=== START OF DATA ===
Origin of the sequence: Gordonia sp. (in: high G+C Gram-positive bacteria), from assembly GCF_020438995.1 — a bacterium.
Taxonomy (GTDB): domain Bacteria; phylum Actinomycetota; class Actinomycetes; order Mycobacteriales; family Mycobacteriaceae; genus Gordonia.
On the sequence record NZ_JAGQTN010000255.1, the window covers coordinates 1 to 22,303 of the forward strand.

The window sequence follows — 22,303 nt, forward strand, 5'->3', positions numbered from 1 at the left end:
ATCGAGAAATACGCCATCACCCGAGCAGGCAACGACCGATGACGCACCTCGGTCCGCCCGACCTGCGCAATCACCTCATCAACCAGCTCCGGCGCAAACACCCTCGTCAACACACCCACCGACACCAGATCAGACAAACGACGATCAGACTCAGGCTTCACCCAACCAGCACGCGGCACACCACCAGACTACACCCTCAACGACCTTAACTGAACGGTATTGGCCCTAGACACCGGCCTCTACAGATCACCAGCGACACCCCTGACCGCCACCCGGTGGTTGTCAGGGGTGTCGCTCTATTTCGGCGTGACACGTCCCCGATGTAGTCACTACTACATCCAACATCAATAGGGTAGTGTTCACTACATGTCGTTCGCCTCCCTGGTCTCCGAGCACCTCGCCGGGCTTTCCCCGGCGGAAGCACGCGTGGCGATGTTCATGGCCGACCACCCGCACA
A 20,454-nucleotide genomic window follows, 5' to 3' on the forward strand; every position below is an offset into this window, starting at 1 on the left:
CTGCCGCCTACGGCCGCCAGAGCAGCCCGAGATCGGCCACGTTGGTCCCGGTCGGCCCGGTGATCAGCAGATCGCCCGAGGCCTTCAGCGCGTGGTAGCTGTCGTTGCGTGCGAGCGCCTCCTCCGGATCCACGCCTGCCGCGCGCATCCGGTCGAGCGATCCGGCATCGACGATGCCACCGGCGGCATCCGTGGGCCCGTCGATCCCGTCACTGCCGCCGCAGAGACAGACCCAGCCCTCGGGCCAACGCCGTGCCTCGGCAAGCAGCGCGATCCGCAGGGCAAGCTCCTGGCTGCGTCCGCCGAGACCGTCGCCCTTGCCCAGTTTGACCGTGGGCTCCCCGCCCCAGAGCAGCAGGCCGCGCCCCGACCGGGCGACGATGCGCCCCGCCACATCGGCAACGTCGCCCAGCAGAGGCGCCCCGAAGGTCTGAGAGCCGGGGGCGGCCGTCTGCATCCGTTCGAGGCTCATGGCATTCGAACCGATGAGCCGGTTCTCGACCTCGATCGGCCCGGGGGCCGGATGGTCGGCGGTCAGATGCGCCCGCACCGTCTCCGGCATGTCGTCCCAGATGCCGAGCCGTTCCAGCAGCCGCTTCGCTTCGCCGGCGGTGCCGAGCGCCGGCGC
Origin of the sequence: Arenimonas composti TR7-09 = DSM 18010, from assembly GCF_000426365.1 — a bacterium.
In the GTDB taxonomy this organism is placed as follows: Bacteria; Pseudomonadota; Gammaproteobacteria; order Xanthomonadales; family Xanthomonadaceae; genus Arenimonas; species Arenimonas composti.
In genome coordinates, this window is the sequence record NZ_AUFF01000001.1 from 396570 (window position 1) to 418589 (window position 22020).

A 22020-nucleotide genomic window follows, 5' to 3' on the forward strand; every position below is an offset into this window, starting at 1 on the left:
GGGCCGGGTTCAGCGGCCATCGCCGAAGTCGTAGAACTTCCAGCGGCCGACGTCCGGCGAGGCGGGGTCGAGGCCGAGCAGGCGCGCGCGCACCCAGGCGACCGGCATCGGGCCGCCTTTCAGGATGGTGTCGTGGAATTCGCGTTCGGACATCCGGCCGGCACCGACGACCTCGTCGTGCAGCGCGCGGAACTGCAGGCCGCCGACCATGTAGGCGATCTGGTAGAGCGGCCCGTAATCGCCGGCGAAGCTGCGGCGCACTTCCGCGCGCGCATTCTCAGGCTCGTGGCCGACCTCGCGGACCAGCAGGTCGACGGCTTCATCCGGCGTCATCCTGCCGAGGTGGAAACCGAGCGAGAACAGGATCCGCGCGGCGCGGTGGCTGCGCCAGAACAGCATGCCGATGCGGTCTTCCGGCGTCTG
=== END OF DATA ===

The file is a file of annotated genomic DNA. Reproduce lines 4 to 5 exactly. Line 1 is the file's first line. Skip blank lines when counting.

The window sequence follows — 22,303 nt, forward strand, 5'->3', positions numbered from 1 at the left end:
ATCGAGAAATACGCCATCACCCGAGCAGGCAACGACCGATGACGCACCTCGGTCCGCCCGACCTGCGCAATCACCTCATCAACCAGCTCCGGCGCAAACACCCTCGTCAACACACCCACCGACACCAGATCAGACAAACGACGATCAGACTCAGGCTTCACCCAACCAGCACGCGGCACACCACCAGACTACACCCTCAACGACCTTAACTGAACGGTATTGGCCCTAGACACCGGCCTCTACAGATCACCAGCGACACCCCTGACCGCCACCCGGTGGTTGTCAGGGGTGTCGCTCTATTTCGGCGTGACACGTCCCCGATGTAGTCACTACTACATCCAACATCAATAGGGTAGTGTTCACTACATGTCGTTCGCCTCCCTGGTCTCCGAGCACCTCGCCGGGCTTTCCCCGGCGGAAGCACGCGTGGCGATGTTCATGGCCGACCACCCGCACA